Automatic enforceability: the ease of creation of automatic checks for the guidelines that don’t result in false positives. This is usually related to how strictly or loosely specific guidelines are defined.
Coverage: a qualitative indication of the breadth of the coding standard scope and the number of guidelines defined. The broader the scope, the higher the educational value of the coding standard, but a broad scope can also bring complexity in terms of guideline maintenance and tool coverage.
Market adoption: the level of usage of the coding standard for real-world projects, in terms of formal compliance requirements (for example in functional safety applications) and voluntary usage to improve overall software quality.
Tool availability: the market availability of an automated code analysis tool to enforce the coding standard. This tends to be linked with the standards level of market adoption.
Evolution: a quickly evolving standard adapts better to feedback from the users and provides faster introduction of new features. This can be considered good for consumer products but bad for other sectors. CERT C uses two methods for publishing its guidelines; a web-based wiki, and a PDF document freely available. The wiki evolves faster than the latter.
Resources: this can include references to the C language standard, to other standards, papers, articles or other common knowledge bases that may be helpful.
Examples: descriptions to illustrate the issues related to the violation of a specific guideline and compliant solutions.
Figure 1. This simple flow chart helps to make an informed choice.
There is no single best standard for secure coding. Selection must consider many different aspects, such as the duration of the project (where stability of the reference is more important), the version of the language being used and the existence of legacy code. The simple flow chart in figure 1 can help to make an informed choice.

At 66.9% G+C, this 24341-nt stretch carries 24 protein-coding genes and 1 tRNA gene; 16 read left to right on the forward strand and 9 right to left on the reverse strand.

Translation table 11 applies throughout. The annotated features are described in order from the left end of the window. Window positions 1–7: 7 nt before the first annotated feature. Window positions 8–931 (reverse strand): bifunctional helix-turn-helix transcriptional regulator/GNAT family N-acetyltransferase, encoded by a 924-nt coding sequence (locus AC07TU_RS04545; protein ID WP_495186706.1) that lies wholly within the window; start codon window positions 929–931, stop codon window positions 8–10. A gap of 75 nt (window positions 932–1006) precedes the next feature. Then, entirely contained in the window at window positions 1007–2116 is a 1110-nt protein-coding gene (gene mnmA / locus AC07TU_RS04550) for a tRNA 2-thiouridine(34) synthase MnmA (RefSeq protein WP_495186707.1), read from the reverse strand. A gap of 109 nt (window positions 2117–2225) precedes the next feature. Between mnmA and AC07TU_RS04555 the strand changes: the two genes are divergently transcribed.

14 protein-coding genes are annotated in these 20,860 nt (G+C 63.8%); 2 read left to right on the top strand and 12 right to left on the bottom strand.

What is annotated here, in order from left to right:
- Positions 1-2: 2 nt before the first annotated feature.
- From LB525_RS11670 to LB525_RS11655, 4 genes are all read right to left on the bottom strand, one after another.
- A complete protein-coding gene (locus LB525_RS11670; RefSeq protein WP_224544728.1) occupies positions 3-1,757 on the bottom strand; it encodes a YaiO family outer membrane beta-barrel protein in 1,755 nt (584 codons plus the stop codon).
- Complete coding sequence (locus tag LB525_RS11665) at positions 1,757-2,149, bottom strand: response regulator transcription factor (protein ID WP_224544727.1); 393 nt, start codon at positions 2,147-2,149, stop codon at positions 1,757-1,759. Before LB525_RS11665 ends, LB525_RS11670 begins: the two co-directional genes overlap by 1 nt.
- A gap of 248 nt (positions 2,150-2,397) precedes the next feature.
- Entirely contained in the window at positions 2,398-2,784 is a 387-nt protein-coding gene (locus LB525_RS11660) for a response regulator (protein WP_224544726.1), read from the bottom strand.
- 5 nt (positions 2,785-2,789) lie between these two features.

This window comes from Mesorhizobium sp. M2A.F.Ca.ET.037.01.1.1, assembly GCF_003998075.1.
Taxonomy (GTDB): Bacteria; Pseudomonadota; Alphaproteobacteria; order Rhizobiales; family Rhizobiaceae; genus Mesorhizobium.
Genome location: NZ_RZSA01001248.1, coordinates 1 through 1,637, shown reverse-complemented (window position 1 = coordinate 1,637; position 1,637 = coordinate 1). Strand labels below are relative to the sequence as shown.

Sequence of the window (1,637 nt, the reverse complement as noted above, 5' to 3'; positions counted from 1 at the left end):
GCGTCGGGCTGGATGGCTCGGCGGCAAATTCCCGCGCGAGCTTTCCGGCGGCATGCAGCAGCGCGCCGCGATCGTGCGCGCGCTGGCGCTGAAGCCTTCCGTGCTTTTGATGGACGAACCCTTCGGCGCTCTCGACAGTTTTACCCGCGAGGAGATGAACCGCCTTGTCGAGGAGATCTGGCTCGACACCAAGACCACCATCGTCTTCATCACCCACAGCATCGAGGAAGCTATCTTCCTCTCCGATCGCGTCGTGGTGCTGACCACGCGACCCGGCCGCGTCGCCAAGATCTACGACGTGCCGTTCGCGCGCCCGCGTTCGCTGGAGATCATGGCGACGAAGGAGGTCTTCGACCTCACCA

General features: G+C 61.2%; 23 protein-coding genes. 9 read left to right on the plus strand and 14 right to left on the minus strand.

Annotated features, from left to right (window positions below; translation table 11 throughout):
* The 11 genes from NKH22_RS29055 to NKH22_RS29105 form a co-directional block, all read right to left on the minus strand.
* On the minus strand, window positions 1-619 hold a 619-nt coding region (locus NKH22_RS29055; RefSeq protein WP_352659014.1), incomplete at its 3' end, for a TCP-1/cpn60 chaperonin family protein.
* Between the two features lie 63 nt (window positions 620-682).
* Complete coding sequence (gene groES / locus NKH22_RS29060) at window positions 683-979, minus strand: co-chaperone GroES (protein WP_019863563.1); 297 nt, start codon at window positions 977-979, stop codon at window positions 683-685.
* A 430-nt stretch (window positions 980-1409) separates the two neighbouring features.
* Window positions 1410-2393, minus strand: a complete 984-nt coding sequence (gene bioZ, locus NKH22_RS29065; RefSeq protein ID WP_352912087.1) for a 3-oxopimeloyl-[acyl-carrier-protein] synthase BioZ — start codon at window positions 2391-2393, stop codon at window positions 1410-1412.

Scenario 1. If the requirements dictate compliance with a recognized coding standard (a typical scenario would be a safety-critical application) then the choice should be MISRA C. The latest version of this standard is MISRA C:2012 Amendment 1. If a previous version of MISRA is mandated (for example MISRA C:2004) then the project will benefit from the addition of the security rules provided by ISO/IEC 17961:2013 (some work will be required to match the C version and remove any overlap – a good footprint would be the Addendum 2 of MISRA C:2012 “Coverage of MISRA C:2012 against ISO/IEC 17961:2012 C Secure”).
Figure 2. Comparison table of CERT C, MISRA C: 2012, and IEC/ISO 17961:2013 €
Scenario 2. If the application has no compliancy requirements, and if there are no high-performance needs that would sacrifice code portability it is still recommended to adopt a high integrity perspective. In this case the recommendation would also be to use MISRA C:2012.
Scenario 3. In both previous scenarios CERT C could offer valuable support from a security perspective, and the recommendation would be to adopt CERT C in parallel with the suggested standards (in the flow chart this is indicated by a dashed line). However, if a high-integrity approach is not taken the MISRA C:2012 standard could be seen as too restrictive for the specific application, in this case the recommendation would be to only apply CERT C in order to achieve a good level of code security.
Choosing the right coding standard to adopt when developing secure code will depend on many factors, such as an understanding of the features and benefits of each standard and how they could meet the requirements of the current development project. The process shown in this article focuses on the ability to perform automated testing with tools such as PRQA static analyzers QA·C and QA·C++. Such tools perform deep analysis of software code to prevent, detect and eliminate defects and automatically enforce coding rules to ensure standards compliance.